Nenia Campbell's Reviews > We

We by Yevgeny Zamyatin
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Mar 06, 14

bookshelves: no-u-topia, subtitles
Read from March 05 to 06, 2012

This is one odd little book. And it is a little book - just barely 100 pages. You can totally tell that the author is Russian. Elements of the revolution are everywhere - the book takes place in a dystopian society that is gated off from the rest of the irrational world. The whole is more important than the parts that comprise it. To emphasize this, humans are nameless, given serial numbers and nothing more. The main character freaks out in one of his math classes because he can't comprehend the idea of the square root of negative one, an irrational number that can be used to solve equations: in fact, it becomes symbolic for everything that sets him on edge. Anything that doesn't belong to the society. Anything that is...irrational.

Unlike many of the other books I give 1-stars, this one did not piss me off or have me detesting the author. In fact, Mr. Zamyatin seems like a pretty interesting dude and I can't help but wonder if the translator is partly to blame for the stilted flowery language that makes this book an unbearably longer version of Flatland. It was boring, and a lot of the math stuff went over my head.

I wanted to read this because it's one of the first dystopian novels out there, preceding even Ayn Rand. I think 1984 and Brave New World borrowed a lot of the concepts from this book. It's worth reading just to see how it contributed to the genre.

Also, there's a lot of philosophy in here, too.

To kill one individual, that is, to diminish the total sum of human lives by fifty years, was criminal. But to diminish the sum of human lives by fifty million years was not considered criminal. Isn't that absurd? (13).

**You see what I mean about the language?

And here's a precious little parable the author invokes to show how foolish we capitalists are, waiting around for other people to do stuff for us. Stuff like research. Lazy peon scientists. What do we pay them for? To think? No, dammit. RESULTS.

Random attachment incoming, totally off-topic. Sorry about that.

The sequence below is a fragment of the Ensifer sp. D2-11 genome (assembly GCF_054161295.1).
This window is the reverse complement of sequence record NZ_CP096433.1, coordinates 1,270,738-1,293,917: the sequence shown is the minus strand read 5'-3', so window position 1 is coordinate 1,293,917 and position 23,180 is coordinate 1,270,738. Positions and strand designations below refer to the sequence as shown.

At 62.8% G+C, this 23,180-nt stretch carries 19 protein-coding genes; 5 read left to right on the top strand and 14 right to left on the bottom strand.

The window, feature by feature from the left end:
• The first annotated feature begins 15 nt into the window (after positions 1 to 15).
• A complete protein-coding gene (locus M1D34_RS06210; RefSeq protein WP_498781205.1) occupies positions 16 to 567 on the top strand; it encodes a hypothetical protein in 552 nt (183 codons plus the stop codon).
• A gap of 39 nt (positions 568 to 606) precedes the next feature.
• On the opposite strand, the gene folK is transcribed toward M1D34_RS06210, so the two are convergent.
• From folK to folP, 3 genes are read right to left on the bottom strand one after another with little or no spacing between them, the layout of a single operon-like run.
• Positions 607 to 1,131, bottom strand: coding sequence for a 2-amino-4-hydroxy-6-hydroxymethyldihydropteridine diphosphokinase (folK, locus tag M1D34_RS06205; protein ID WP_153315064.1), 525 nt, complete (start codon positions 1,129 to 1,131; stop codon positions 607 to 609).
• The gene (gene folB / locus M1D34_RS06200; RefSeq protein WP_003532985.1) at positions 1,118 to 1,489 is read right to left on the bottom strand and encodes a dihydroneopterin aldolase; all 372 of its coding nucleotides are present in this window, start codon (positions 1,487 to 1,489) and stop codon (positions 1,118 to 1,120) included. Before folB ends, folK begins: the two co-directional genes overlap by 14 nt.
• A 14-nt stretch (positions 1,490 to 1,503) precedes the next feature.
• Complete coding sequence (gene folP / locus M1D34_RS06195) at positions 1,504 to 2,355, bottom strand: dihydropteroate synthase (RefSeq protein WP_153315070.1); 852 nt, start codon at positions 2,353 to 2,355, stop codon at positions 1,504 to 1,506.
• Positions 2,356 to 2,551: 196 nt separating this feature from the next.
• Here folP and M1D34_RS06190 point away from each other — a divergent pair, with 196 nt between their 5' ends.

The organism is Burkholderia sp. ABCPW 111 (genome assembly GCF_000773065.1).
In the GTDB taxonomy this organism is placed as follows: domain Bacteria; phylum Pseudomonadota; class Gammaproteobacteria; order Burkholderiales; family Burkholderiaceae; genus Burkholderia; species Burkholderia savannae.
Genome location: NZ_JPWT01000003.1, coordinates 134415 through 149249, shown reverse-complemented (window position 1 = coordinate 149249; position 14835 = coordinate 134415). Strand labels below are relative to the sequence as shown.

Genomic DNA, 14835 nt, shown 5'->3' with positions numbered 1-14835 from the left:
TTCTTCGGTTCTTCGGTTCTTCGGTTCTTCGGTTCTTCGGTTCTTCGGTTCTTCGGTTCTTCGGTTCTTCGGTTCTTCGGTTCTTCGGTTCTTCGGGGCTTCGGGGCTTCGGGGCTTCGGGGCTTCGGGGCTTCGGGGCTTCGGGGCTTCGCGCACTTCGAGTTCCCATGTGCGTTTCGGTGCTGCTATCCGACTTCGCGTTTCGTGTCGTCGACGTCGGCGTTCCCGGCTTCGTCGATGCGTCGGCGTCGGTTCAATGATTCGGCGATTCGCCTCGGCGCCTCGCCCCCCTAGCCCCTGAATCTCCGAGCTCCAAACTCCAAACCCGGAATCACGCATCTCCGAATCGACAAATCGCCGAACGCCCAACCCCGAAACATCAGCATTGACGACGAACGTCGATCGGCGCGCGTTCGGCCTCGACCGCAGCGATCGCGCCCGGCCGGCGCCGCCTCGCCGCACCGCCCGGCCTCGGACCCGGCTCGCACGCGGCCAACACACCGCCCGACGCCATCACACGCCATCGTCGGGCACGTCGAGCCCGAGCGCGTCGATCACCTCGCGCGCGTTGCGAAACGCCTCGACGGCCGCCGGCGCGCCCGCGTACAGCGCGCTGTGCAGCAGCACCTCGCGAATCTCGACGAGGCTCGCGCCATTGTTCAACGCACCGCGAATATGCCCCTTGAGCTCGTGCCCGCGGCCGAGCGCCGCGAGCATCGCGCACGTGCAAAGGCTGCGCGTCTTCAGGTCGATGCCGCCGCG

Our archeologists have recently dug up a certain twentieth-century book in which the ironic author tells the story of a savage and a barometer. The savage noticed that every time the barometer indicated 'rain,' it actually rained. And since he wanted it to rain, he picked out exactly enough mercury from the column to leave it at 'rain...' You are laughing. But does it not seem to you that the European of that period was even more ridiculous? Like the savage, the European wanted 'rain' - rain with a capital letter, algebraic rain. But all he did was stand before the barometer like a limp wet hen. The savage, at least, had more courage and energy and logic, if only primitive logic. He had been able to discover that there was a connection between effect and cause (16).

It probably also didn't help that the used copy I bought smelled disconcertingly of pee.
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Comments (showing 1-9 of 9) (9 new)

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Anna  (Bananas!) Ewww, of pee? That was a disconcerting last sentence. :)

Nenia Campbell Anna (Bananas!) wrote: "Ewww, of pee? That was a disconcerting last sentence. :)"

I try my best. ;)

Anna  (Bananas!) Kudos for reading the whole thing amidst that smell.

Nenia Campbell Anna (Bananas!) wrote: "Kudos for reading the whole thing amidst that smell."


drowningmermaid In a way, it's your basic male ennui novel, but the backdrop is so hyperbolic and bizarre that some scenes really stayed with me.

I remember the clear walls and "Down with the Imagination."

Nenia Campbell That makes sense.

Anna Matsuyama Did you borrow help-we-are-being-repressed
from Monty Python?

Nenia Campbell I did!

Anna Matsuyama Cool :)

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